French protesters angry over gas taxes clashes with police, calls for Macron resignation

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Thousands of French protesters flooded the nation’s capital Saturday to demonstrate against President Emmanuel Macron’s controversial fuel tax increase — clashing with policies as they called for Macron’s resignation.

The angry clashes, both in Paris and other towns and cities across the country, mark the eighth day of “yellow jacket” protests against the tax, but have also come to encompass a growing anger against Macron and the French ruling class — seen by many as out of touch

The yellow jackets have become a uniform of sorts for the protesters, originating from the neon yellow jackets French drivers are required to keep in their vehicles.

French police fired tear gas and water cannons to disperse violent demonstrators in Paris on Saturday, as thousands gathered in the capital and beyond and staged road blockades to vent anger against rising fuel taxes.

Authorities said that at least 8,000 protesters flooded the Champs-Elysees in Paris alone, with 81,000 protesters in total nationwide compared to 244,000 last Saturday. Police deployed some 3,000 security forces after an attempt to march on the Elysee Palace last week.

Police used smoke, tear gas and even a water cannon to try and disperse the protesters, Le Mondere reported.

Officials said that a no-go zone, set up around key areas including the presidential palace and the National Assembly on the Left Bank of the Seine River, has not been breached.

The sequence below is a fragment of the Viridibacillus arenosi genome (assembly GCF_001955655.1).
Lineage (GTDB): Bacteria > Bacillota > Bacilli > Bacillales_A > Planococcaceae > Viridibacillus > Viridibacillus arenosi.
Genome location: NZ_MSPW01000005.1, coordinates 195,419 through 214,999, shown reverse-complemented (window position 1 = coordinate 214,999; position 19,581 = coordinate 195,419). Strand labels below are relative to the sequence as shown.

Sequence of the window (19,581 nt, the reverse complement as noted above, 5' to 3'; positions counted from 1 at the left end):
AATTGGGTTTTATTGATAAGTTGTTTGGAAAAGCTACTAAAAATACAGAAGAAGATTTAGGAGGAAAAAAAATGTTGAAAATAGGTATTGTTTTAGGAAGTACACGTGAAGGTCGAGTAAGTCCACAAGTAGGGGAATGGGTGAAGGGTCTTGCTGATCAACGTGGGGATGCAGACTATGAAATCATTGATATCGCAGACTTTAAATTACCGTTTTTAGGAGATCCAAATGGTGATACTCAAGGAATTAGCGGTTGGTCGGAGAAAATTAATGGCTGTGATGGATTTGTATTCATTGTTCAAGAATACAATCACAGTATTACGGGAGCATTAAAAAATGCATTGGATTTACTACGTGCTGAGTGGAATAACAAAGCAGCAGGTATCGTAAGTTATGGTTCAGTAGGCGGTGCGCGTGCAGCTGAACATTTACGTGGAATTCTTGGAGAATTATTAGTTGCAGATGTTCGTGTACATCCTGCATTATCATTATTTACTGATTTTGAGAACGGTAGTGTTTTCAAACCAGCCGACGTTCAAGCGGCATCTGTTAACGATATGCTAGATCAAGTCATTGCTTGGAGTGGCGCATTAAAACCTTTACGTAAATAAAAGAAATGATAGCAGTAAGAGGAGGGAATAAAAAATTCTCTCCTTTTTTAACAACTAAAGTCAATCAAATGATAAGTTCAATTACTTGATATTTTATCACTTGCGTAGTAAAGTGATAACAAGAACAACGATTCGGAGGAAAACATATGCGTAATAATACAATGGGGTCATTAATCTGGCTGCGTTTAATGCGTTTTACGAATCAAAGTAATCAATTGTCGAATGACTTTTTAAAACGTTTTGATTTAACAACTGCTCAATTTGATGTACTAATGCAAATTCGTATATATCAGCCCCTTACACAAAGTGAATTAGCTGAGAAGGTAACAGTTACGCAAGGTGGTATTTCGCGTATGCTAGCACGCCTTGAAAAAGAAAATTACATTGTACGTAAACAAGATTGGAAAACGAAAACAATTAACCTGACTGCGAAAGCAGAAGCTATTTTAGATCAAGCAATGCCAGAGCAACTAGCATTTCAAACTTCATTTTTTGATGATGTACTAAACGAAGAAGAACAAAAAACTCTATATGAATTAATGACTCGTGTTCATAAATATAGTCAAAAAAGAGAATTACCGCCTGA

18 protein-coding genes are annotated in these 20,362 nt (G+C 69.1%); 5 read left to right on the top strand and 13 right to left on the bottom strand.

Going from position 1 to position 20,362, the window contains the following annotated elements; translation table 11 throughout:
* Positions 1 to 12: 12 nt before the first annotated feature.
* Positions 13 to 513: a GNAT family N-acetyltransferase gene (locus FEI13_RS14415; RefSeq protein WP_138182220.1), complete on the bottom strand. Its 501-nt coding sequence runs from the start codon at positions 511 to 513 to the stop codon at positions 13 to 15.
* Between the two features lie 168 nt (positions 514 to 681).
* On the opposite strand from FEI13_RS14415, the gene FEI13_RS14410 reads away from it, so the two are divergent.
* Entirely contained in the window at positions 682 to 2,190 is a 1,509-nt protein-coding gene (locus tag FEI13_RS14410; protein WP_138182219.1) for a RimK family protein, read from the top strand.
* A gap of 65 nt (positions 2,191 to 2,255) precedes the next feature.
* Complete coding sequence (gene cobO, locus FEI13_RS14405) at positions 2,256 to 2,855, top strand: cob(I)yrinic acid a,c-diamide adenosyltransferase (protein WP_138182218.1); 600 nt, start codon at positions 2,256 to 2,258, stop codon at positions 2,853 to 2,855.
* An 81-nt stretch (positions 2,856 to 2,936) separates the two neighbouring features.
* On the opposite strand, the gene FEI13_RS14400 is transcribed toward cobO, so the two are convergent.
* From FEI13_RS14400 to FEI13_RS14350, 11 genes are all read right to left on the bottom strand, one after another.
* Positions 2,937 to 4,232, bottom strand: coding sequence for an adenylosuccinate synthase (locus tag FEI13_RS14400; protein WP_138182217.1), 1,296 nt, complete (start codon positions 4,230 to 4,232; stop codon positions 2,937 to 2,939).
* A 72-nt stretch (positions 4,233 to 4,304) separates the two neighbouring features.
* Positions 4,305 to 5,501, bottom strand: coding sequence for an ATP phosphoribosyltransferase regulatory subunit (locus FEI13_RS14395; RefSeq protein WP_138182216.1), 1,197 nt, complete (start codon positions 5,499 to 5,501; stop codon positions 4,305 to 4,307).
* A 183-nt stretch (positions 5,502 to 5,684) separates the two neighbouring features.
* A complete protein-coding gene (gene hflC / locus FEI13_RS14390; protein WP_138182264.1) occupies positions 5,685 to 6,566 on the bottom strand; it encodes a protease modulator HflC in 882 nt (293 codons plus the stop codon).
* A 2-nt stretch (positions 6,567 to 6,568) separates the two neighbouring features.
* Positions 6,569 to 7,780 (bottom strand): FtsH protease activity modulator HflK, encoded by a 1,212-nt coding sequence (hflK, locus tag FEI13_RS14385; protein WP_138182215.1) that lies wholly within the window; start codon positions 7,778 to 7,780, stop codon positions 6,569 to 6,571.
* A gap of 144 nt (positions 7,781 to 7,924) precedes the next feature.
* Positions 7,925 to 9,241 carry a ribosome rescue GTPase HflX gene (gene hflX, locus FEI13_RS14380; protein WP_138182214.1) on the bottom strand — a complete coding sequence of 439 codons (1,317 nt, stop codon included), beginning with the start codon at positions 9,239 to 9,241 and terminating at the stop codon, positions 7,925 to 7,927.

At least eight people, including two police officers, were injured, while dozens of protesters were detained, including for throwing projectiles.

In La Madeleine, an area filled with luxury brand shops popular with tourists, businesses shut down due to the protests.

Demonstrators created a fire barricade and began chanting “Macron resign!” when tear gas was launched at them, sparking a brief dash. Thick black smoke was billowing into the sky and the area was completely shut.

French police appeared have created a barricade in the area to prevent the protesters from joining the rest of the group at the Elysee Palace. Sky News reported that other protesters sang the national anthem, called Macron a thief and demanded his resignation.

In other cities, such as Lyon and Marseille, protests were more peaceful.

The diesel fuel tax has gone up seven euro cents (nearly eight U.S. cents) and will keep climbing in coming years, according to Transport Minister Elisabeth Borne. The tax on gasoline is set to increase by four euro cents. Gasoline currently costs about 1.64 euros a liter in Paris ($7.06 a gallon), slightly more than diesel.

Macron, however, has said that gas tax increases are necessary to reduce France’s dependence on fossil fuels and fund renewable energy investments.

The protests are the latest blow for Macron, who has been dogged by sinking internal poll ratings for months, dropping into the 20s as he has struggled to shed the perception that he is an out-of-touch elitist.

Responding to those concerns, Macron has noted that he does not face any midterm elections and told Bloomberg News in October he intends to keep “exactly the same pace” with his reforms.

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